We have our house back

We have our house back

: The White House is no longer under siege. The barriers are down. The street is open.

I’m not talking politics. I’m talking about the building.

I went running t his morning in D.C. from Dupont Circle down to the White House and was delighted to see the construction and barriers in front of the White House suddenly gone. Pennsylvania Avenue in front of the black fence is closed to traffic but open to us, turned into a broad promenade with lamps, a beautiful setting, and a good view of all the TV reporters using the White House as their backdrop.

The last time I walked this way, you couldn’t get anywhere near the White House. It felt as if this, too, had been stolen from us by the terrorists.

But now it’s open again. God knows what security measures lie underneath these broad stones (trap doors?); at least it’s invisible. So it almost appears as if Washington is finding its normal.

Add to that the lowering of security levels in New York, New Jersey, and Washington and it feels good.

I can hear the “comment” links being clicked now by those who would say this was all a right-wing conspiracy, if not a vast one: They left the barriers and alerts up, this theory says, until the election to keep us scared into voting for their side and now they’re down. But I’m not a conspiracy theorist. If we were that good at organizing things we’d have organized Iraq better or we could at least organize American elections better. Oh, that’s right, those are covered by conspiracy theories, too.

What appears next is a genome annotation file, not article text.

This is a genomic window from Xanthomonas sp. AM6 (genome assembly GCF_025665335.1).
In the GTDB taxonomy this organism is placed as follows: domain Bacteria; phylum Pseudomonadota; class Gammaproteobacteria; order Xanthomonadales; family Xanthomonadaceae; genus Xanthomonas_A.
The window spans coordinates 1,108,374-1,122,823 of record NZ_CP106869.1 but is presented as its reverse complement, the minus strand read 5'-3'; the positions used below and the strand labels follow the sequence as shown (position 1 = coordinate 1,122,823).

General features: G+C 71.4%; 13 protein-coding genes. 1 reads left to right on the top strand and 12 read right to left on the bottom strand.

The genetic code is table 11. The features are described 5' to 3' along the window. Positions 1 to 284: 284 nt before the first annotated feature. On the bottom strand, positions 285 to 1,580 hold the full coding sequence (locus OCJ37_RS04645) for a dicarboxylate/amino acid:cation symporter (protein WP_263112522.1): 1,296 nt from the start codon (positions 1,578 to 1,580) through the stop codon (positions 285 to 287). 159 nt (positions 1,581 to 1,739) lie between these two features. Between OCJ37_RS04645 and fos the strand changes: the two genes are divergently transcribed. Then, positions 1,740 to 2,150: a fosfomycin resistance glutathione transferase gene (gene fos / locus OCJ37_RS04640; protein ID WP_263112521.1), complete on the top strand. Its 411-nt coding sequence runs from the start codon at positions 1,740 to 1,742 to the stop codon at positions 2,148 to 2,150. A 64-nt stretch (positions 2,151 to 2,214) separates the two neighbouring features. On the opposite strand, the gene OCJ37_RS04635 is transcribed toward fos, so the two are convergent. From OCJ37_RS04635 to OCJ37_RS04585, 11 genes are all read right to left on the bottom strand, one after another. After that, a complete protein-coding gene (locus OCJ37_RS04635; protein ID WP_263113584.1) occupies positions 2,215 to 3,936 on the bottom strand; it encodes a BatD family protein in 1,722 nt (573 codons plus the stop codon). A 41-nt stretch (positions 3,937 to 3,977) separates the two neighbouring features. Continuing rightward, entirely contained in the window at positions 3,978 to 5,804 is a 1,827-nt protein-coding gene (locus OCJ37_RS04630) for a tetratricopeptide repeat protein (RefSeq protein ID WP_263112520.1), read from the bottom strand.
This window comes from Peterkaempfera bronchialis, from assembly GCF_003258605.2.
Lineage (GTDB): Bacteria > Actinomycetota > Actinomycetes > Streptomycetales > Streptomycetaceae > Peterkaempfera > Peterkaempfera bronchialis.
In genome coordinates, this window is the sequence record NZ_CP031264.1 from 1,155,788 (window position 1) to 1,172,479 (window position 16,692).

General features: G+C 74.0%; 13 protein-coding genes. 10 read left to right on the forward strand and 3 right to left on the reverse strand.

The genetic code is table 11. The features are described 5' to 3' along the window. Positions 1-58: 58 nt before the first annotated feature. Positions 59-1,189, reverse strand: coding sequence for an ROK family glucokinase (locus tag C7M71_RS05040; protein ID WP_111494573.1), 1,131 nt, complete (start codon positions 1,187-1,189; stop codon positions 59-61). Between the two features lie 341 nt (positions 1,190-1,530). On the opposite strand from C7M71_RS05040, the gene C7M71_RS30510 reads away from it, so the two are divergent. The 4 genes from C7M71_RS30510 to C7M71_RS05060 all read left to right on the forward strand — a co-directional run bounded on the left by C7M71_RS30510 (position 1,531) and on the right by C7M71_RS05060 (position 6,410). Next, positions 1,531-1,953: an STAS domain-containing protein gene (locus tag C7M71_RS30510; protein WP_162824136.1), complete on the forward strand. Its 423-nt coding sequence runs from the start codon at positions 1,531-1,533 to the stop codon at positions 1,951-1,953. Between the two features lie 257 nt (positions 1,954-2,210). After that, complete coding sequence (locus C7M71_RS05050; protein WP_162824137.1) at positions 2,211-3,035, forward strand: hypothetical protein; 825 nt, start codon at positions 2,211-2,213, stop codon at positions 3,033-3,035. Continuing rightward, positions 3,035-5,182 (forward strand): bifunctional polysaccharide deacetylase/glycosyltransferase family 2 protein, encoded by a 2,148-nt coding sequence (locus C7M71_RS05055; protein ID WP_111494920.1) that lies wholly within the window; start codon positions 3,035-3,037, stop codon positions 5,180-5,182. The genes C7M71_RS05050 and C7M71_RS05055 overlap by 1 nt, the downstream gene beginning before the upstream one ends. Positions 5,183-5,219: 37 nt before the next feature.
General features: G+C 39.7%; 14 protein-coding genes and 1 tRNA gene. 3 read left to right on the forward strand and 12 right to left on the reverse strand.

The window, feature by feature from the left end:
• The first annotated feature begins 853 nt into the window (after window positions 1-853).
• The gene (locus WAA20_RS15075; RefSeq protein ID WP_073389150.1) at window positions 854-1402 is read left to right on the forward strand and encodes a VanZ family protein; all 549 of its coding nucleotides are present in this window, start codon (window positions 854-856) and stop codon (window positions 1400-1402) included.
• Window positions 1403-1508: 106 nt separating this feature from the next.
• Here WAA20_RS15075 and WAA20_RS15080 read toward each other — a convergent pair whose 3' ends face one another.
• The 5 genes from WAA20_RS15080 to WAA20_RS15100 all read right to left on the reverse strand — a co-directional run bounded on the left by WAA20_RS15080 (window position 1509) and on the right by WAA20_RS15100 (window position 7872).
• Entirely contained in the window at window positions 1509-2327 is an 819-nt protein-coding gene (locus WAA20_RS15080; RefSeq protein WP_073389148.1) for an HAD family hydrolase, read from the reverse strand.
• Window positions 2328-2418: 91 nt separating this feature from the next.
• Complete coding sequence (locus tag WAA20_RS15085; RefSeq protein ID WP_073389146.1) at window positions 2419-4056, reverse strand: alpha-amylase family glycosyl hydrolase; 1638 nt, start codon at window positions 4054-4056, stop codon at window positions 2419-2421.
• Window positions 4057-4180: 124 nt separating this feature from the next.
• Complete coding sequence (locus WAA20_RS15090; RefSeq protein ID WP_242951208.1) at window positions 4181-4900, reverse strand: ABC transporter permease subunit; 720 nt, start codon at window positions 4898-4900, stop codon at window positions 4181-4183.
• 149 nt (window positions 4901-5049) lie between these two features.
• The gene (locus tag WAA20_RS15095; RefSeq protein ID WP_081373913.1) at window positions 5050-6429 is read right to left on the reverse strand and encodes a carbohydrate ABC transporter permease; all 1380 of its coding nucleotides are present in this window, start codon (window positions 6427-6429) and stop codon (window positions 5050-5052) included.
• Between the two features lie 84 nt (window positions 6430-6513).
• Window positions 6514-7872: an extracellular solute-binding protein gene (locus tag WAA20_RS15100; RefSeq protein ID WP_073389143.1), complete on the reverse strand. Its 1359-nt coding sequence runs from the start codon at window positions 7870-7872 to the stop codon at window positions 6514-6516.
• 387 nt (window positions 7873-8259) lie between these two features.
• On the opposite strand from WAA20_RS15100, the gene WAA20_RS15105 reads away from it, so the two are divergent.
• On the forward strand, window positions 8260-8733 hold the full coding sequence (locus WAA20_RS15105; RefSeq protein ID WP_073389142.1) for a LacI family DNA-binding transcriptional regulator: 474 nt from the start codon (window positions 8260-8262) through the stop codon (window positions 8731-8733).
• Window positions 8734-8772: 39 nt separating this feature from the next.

Nevermind. It was great to see the road to the White House opened up again.

  • editor

    No. The barriers and so forth would have come down no matter who got into office; the point is that it most certainly could have been done earlier, and instead was left up until after the election so that we can all now connect the lowering of the barriers (along with the alert level) to the fact that we made a Good Decision in electing Bush. Positive reinforcement, you know. Works best on imbeciles and small children.